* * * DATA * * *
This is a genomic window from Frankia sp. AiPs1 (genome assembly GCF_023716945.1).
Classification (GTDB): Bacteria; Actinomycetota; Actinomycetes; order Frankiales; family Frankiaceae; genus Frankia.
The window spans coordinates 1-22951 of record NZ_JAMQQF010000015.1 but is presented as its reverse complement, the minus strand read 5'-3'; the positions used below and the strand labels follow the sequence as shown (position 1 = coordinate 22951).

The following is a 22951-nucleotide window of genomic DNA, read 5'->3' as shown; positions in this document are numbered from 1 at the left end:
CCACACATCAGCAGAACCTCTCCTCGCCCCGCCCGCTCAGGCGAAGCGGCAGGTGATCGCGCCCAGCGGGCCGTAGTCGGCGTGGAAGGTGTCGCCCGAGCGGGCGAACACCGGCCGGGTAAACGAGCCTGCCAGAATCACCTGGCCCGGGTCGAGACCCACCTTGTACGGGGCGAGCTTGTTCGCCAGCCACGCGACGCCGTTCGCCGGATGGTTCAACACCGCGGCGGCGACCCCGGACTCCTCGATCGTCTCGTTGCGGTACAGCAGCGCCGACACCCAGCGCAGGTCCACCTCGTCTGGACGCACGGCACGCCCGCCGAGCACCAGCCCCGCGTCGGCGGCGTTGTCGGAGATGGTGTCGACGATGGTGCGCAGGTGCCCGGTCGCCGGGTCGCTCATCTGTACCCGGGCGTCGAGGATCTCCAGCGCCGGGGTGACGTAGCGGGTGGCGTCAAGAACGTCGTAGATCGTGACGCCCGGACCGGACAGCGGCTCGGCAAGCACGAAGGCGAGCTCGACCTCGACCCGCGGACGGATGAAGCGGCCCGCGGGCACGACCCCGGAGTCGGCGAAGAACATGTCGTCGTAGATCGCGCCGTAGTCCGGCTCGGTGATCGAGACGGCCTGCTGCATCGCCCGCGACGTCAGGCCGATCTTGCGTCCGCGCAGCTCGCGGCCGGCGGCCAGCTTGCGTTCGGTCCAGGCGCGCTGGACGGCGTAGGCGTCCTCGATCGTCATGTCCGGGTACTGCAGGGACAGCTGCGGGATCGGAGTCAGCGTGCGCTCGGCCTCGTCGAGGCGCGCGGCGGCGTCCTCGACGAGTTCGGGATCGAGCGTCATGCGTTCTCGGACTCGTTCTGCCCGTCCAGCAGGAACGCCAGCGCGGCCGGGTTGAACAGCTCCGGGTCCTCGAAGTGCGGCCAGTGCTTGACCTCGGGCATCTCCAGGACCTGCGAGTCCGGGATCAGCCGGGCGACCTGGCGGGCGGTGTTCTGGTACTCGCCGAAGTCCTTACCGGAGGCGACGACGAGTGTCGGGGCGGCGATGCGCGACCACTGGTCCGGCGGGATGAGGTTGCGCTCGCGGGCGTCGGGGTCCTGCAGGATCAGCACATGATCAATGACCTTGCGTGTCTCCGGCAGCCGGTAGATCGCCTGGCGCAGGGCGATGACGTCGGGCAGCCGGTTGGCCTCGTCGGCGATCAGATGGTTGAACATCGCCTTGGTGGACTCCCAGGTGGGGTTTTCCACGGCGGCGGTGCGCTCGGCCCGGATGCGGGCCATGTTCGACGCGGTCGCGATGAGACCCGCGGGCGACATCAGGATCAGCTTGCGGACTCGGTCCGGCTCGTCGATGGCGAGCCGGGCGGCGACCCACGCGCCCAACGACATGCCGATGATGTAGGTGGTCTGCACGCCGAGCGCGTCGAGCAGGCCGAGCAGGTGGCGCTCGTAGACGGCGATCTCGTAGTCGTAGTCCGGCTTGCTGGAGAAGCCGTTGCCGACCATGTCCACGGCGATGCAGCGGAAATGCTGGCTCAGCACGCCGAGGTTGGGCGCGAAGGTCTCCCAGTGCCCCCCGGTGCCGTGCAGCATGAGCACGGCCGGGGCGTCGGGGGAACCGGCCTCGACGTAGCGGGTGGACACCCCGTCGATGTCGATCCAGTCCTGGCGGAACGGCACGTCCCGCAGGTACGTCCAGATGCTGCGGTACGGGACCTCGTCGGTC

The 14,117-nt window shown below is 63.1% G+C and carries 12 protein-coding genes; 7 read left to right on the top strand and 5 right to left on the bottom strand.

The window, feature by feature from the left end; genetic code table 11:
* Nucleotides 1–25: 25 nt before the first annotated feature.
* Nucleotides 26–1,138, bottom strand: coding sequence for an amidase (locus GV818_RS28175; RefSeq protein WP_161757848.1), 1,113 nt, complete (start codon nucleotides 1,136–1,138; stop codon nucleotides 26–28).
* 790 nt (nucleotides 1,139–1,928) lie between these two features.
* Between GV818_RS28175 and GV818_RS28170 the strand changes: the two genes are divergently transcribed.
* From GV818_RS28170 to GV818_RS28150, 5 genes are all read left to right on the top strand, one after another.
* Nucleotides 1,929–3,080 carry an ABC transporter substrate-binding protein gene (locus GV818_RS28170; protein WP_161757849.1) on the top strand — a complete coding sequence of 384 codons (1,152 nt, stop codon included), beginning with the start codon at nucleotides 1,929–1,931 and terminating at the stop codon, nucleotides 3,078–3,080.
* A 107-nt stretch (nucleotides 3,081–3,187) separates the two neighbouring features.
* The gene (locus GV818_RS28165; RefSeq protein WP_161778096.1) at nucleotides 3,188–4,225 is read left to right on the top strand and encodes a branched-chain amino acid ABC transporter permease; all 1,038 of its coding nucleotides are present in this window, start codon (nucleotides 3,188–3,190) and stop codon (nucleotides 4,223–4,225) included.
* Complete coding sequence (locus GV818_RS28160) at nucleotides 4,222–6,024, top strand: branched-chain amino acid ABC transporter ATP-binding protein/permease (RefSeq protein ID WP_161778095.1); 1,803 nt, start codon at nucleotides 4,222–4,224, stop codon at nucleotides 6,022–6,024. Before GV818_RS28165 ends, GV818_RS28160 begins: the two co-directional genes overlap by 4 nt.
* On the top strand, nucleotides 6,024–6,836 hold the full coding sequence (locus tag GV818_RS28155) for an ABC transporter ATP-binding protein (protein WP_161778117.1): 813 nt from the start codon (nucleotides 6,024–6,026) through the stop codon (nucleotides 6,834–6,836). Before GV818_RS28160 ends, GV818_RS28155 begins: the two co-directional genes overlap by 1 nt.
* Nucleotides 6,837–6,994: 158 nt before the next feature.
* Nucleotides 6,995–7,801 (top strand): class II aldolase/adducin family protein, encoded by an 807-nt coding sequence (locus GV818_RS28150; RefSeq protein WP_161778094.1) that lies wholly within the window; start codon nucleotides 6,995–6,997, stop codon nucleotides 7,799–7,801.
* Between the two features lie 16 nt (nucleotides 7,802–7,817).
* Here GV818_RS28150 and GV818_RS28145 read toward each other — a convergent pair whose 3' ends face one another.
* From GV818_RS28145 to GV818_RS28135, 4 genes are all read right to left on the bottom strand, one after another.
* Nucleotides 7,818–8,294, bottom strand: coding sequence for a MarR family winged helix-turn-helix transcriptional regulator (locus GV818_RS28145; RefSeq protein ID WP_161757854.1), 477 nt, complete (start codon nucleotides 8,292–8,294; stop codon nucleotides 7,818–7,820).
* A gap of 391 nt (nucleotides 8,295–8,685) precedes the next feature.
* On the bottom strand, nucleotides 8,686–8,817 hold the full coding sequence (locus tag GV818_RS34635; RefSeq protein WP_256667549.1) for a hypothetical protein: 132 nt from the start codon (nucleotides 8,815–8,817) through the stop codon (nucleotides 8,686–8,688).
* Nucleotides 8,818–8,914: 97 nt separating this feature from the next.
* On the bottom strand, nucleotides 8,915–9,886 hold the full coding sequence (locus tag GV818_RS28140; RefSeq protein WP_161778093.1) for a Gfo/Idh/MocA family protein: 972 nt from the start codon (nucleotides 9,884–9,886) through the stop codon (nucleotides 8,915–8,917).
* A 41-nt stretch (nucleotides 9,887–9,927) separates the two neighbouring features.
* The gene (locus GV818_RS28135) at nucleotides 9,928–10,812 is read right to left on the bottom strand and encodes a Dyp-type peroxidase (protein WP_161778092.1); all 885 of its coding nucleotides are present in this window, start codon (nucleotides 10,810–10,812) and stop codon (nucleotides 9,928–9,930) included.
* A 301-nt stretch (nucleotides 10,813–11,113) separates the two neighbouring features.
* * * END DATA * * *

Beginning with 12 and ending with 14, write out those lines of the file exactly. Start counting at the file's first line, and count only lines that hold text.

* From GV818_RS28170 to GV818_RS28150, 5 genes are all read left to right on the top strand, one after another.
* Nucleotides 1,929–3,080 carry an ABC transporter substrate-binding protein gene (locus GV818_RS28170; protein WP_161757849.1) on the top strand — a complete coding sequence of 384 codons (1,152 nt, stop codon included), beginning with the start codon at nucleotides 1,929–1,931 and terminating at the stop codon, nucleotides 3,078–3,080.
* A 107-nt stretch (nucleotides 3,081–3,187) separates the two neighbouring features.